Creative Lab is a new project of the National Museum of the Holodomor Genocide created for teens and together with them.
Creative Lab for schoolchildren of grades 6–8 started working in September of 2019. During 6 lessons, the teens got acquainted with the events of 1920–30s (a turning point for Ukraine), studied causes, preconditions and effects of the Holodomor genocide of 1932–1933, and also, together with the museum team, worked on implementatio of their own ideas. At each lesson, the students became the directors, actors, scriptwriters for some time when shooting a short video on the topic they have discussed. The result of the work of Creative Lab was a short documantary “History of the Holodomor. Our Story.”
Participants could show their talents or, in contrast, overcome their fear of the camera and public speaking because the atmosphere in the Lab was friendly and originative. The project is aimed at developing a sense of responsibility and team spirit, logical and analytical thinking, getting experience in dealing with historical topics.
Themes of Creative Lab meetings:
Why did Ukraine fail to assert its independence 100 years ago? How could the communist authorities occupy Ukraine? — these questions were discussed during the introductory session. Without understanding what the Soviet communist state was, which place Ukraine occupied in the plans of those who were building a commune state, it is impossible to understand the causes of the Holodomor-genocide crime.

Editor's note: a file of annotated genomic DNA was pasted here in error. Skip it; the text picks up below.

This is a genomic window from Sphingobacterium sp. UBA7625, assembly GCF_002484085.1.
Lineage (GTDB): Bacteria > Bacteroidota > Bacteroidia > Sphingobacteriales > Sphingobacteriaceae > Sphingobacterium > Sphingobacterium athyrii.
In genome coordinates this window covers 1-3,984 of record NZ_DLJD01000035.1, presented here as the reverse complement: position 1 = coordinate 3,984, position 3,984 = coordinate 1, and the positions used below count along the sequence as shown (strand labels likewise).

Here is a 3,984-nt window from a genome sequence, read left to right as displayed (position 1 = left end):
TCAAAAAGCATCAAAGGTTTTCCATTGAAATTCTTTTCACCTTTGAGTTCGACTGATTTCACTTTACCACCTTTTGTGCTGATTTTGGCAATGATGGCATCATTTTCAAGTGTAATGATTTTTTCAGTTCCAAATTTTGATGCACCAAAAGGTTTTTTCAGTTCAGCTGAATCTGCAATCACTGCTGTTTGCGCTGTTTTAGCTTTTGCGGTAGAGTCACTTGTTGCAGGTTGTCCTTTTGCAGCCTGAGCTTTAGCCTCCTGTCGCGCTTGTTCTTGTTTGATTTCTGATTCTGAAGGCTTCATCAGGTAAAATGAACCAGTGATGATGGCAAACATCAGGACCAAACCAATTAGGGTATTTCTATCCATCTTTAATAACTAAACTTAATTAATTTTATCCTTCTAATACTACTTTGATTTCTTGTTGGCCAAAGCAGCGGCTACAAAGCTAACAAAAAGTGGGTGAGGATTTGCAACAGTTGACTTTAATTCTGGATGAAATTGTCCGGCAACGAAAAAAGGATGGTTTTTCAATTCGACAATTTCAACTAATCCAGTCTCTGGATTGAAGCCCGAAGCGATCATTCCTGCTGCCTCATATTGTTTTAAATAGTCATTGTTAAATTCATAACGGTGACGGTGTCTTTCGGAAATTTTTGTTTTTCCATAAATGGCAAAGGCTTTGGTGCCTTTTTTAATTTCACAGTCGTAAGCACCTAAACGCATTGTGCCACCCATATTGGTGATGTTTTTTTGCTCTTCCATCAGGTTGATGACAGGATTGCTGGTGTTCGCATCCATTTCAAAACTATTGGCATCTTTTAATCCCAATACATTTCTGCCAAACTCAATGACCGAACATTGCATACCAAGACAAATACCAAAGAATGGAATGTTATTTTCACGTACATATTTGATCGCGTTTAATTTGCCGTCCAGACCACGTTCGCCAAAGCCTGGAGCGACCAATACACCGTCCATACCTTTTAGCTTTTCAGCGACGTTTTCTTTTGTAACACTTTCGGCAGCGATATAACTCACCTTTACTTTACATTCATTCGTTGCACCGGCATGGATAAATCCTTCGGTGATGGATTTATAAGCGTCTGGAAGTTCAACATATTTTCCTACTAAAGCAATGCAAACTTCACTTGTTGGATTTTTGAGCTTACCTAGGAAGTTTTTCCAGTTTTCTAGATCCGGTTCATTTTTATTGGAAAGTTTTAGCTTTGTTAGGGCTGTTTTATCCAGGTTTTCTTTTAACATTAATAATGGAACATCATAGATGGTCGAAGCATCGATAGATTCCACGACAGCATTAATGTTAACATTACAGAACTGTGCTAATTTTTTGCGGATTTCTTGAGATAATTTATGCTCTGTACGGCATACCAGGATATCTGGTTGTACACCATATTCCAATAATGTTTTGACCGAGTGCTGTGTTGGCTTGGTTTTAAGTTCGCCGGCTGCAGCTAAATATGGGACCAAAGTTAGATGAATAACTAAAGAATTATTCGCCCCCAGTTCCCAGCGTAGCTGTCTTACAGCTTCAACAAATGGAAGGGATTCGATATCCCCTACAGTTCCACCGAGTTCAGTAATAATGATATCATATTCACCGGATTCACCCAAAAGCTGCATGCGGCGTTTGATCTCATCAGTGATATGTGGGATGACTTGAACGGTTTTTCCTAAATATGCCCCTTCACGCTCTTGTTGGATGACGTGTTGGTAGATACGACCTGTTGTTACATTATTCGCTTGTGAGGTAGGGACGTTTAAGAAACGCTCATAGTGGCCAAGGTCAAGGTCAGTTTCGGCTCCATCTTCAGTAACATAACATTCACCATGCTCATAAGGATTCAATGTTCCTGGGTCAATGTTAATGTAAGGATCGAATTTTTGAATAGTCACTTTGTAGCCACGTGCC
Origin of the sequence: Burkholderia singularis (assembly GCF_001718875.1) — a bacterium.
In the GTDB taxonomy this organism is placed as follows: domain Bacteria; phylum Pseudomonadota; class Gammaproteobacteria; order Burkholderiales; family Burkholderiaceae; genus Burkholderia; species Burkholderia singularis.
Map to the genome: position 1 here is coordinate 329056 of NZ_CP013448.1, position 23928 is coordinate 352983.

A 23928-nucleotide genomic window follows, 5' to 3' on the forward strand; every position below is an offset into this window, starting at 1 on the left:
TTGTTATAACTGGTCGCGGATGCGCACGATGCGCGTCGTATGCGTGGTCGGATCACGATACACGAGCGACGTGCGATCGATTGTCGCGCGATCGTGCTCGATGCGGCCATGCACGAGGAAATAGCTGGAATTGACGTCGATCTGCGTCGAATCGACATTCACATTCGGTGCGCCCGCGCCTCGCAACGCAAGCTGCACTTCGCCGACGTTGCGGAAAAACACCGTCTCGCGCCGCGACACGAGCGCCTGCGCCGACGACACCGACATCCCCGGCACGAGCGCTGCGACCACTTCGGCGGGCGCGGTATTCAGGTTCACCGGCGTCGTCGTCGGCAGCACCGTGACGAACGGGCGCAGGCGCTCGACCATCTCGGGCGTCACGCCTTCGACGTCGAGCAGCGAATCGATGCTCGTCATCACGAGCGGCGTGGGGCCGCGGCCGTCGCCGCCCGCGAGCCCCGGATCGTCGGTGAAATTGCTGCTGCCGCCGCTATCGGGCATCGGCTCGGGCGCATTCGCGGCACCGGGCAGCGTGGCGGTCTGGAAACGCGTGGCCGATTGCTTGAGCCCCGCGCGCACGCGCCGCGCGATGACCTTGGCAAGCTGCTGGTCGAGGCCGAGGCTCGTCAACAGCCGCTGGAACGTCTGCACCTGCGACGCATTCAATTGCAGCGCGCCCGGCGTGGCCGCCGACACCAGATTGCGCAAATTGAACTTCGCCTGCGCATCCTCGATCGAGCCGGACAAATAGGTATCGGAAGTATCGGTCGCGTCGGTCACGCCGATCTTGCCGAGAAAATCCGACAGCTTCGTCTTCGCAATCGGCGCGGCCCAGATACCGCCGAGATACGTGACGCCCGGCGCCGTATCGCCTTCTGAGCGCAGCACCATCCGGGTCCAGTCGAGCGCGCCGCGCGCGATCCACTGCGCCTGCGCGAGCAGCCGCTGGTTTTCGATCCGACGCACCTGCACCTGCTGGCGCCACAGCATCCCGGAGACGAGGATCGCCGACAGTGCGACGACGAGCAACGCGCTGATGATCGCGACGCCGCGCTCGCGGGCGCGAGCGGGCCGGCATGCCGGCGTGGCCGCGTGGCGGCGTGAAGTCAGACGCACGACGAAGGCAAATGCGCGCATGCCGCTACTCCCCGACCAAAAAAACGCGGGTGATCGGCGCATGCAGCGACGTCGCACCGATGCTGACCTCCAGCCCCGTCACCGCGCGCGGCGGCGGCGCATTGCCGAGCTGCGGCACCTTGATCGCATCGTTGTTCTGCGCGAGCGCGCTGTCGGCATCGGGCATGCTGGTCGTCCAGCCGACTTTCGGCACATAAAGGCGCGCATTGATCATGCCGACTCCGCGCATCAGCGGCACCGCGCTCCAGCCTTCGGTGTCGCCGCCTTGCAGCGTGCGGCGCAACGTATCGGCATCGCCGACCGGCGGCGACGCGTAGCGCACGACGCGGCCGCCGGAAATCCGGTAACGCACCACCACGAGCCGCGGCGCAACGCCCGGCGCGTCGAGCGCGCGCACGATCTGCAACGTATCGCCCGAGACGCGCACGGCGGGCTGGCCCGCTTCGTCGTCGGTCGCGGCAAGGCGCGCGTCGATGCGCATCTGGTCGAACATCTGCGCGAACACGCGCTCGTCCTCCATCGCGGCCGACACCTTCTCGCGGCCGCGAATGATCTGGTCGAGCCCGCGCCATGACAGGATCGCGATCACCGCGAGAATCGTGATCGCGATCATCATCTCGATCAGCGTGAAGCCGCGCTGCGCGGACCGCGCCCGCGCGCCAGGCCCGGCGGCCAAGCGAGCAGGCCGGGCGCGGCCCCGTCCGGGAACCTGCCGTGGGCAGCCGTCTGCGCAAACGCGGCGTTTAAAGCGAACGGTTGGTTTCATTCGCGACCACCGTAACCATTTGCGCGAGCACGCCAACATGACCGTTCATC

Avant-garde art, theater, cinema, literature of Ukraine of the 20’s. This is what was discussed at the second Creative Lab meeting. We also talked about how the culture created by the Ukrainian artists was destroyed or transformed into a culture of social realism, suitable for totalitarian communist authorities.
The Stalinist policy of dekulakization, command economy and collectivization created conditions for full state control over the life of the population. And what was the reaction of the Ukrainians? The destruction of the economic independence of Ukrainian farmers and their resistance to authorities were the direct cause of the crime of genocide and were discussed during the third session.
Lesson 4. “Sickle and Hummer are Death and Hunger”
How did the Holodomor begin? How did the authorities perform it? What were the consequences? Difficult questions, but thanks to the memoirs of witnesses and documentary sources, Creative Lab participants were able to understand the mechanism of the Holodomor.
It is difficult for contemporary teenagers to imagine that talking about the Holodomor was dangerous even to one’s own family. The Soviet authorities tried to destroy the memory of the crime as much as possible. How and thanks to whom did we manage to save it? In addition to answering these questions and learning about the Holodomor Victims Day tradition, Creative Lab participants created their own candles to join the “Candle in the Window” campaign themselves.
On the final day, parents and friends of the Creative Lab participants gathered at the museum to watch the short documentary film “History of the Holodomor. Our story.” After the screening, graduates of the laboratory received their diplomas and gifts.
Which idea will be implemented in the Creative Lab next time depends only on its future participants.
The authors of the lessons were Yana Horodniak, Halyna Holubieva, Olha Vehodovanets, Iryna Kurhanska.
Manager of the project was Yana Horodniak.